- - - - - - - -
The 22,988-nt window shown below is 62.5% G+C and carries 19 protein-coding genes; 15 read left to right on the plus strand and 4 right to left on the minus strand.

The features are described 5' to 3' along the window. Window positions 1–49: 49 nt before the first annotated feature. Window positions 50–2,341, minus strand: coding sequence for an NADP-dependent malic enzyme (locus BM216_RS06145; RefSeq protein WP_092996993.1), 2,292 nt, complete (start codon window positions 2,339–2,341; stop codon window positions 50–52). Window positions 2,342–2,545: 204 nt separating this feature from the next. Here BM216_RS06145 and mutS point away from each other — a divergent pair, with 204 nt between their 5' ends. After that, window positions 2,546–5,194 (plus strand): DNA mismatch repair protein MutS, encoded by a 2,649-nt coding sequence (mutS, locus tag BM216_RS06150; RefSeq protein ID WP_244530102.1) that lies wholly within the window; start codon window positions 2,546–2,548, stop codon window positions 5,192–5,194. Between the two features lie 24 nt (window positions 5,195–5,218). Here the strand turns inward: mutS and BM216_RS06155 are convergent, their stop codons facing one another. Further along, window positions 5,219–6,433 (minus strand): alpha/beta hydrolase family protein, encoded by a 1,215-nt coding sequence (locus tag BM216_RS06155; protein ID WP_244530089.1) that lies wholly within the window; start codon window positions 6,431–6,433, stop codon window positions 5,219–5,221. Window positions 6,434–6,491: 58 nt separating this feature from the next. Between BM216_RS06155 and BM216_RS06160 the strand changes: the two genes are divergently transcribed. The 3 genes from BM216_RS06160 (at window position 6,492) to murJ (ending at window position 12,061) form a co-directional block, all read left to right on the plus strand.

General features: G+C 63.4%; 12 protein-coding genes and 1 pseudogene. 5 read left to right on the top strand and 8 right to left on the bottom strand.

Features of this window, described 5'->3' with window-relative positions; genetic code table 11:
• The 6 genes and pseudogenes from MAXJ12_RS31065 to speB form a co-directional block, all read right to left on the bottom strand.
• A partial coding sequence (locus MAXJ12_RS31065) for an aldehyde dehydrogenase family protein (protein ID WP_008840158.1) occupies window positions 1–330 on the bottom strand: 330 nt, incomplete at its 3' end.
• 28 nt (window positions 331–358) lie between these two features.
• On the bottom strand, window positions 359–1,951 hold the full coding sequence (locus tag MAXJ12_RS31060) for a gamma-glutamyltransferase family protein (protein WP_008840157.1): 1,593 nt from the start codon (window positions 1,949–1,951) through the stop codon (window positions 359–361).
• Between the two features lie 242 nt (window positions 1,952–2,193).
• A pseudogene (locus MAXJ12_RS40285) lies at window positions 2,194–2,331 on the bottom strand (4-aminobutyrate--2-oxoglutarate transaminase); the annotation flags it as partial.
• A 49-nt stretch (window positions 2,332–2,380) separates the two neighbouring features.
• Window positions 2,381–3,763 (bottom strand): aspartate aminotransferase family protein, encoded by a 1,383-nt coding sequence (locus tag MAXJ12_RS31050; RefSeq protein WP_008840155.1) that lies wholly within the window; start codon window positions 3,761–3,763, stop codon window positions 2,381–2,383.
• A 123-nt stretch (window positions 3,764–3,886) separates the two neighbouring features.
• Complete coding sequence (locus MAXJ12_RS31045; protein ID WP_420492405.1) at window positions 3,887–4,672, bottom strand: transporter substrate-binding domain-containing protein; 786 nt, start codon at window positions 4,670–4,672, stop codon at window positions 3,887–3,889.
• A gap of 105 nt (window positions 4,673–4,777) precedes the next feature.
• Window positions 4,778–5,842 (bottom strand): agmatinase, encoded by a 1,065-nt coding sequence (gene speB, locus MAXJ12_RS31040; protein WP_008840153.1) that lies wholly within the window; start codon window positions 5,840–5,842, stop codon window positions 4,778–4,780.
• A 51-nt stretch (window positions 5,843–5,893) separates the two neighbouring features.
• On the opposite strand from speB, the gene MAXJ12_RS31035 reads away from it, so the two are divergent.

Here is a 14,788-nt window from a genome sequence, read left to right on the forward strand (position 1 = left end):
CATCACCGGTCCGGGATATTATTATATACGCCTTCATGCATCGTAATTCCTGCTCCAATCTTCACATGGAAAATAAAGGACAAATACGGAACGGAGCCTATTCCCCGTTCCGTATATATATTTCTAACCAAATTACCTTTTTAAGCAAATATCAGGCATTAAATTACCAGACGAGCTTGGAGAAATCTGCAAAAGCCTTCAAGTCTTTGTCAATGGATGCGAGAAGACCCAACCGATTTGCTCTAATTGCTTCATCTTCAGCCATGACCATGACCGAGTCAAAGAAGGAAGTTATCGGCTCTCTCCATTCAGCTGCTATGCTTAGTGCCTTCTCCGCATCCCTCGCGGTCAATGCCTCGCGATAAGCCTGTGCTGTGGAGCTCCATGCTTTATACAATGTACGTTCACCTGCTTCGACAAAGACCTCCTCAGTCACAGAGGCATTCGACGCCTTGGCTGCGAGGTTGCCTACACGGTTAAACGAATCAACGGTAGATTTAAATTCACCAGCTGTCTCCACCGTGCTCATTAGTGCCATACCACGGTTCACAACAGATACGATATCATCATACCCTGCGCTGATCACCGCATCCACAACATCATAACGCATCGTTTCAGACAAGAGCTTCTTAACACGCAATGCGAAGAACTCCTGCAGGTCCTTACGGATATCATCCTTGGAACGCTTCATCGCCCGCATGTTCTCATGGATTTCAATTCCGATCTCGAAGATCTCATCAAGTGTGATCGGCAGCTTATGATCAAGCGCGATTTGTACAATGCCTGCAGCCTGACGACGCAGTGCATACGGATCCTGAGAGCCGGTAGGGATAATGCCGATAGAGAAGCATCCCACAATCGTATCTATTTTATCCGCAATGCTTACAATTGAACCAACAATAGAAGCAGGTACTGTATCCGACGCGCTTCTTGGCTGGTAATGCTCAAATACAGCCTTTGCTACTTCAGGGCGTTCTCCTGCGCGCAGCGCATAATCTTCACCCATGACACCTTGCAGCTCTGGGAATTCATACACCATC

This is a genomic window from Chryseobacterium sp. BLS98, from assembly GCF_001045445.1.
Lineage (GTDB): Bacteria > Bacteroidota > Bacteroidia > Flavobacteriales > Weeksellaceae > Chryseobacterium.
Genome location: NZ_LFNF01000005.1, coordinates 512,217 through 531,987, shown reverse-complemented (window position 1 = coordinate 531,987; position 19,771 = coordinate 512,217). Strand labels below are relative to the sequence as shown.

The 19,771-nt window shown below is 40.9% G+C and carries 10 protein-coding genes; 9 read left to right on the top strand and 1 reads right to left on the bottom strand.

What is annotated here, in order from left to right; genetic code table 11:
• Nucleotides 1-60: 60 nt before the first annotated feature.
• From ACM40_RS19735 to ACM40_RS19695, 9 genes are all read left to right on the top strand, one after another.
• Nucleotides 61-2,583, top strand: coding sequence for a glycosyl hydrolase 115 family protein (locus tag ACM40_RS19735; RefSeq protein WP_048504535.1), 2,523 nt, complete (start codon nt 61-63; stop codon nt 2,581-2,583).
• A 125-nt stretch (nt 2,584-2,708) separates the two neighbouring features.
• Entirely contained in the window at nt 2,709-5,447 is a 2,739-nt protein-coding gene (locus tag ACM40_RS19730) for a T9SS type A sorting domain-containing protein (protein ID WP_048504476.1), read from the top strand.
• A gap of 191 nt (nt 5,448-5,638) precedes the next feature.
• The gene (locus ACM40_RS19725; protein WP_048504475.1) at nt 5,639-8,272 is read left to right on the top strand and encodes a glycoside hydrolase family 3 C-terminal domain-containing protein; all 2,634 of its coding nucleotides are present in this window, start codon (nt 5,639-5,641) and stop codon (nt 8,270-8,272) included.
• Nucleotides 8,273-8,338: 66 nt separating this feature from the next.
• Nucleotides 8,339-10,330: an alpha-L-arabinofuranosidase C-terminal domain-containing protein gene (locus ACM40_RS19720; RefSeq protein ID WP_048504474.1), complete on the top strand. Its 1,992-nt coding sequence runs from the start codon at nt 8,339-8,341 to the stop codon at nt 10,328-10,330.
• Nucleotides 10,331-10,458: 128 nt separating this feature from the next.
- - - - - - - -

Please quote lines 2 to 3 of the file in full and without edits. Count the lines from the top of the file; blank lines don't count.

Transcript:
The features are described 5' to 3' along the window. Window positions 1–49: 49 nt before the first annotated feature. Window positions 50–2,341, minus strand: coding sequence for an NADP-dependent malic enzyme (locus BM216_RS06145; RefSeq protein WP_092996993.1), 2,292 nt, complete (start codon window positions 2,339–2,341; stop codon window positions 50–52). Window positions 2,342–2,545: 204 nt separating this feature from the next. Here BM216_RS06145 and mutS point away from each other — a divergent pair, with 204 nt between their 5' ends. After that, window positions 2,546–5,194 (plus strand): DNA mismatch repair protein MutS, encoded by a 2,649-nt coding sequence (mutS, locus tag BM216_RS06150; RefSeq protein ID WP_244530102.1) that lies wholly within the window; start codon window positions 2,546–2,548, stop codon window positions 5,192–5,194. Between the two features lie 24 nt (window positions 5,195–5,218). Here the strand turns inward: mutS and BM216_RS06155 are convergent, their stop codons facing one another. Further along, window positions 5,219–6,433 (minus strand): alpha/beta hydrolase family protein, encoded by a 1,215-nt coding sequence (locus tag BM216_RS06155; protein ID WP_244530089.1) that lies wholly within the window; start codon window positions 6,431–6,433, stop codon window positions 5,219–5,221. Window positions 6,434–6,491: 58 nt separating this feature from the next. Between BM216_RS06155 and BM216_RS06160 the strand changes: the two genes are divergently transcribed. The 3 genes from BM216_RS06160 (at window position 6,492) to murJ (ending at window position 12,061) form a co-directional block, all read left to right on the plus strand.

General features: G+C 63.4%; 12 protein-coding genes and 1 pseudogene. 5 read left to right on the top strand and 8 right to left on the bottom strand.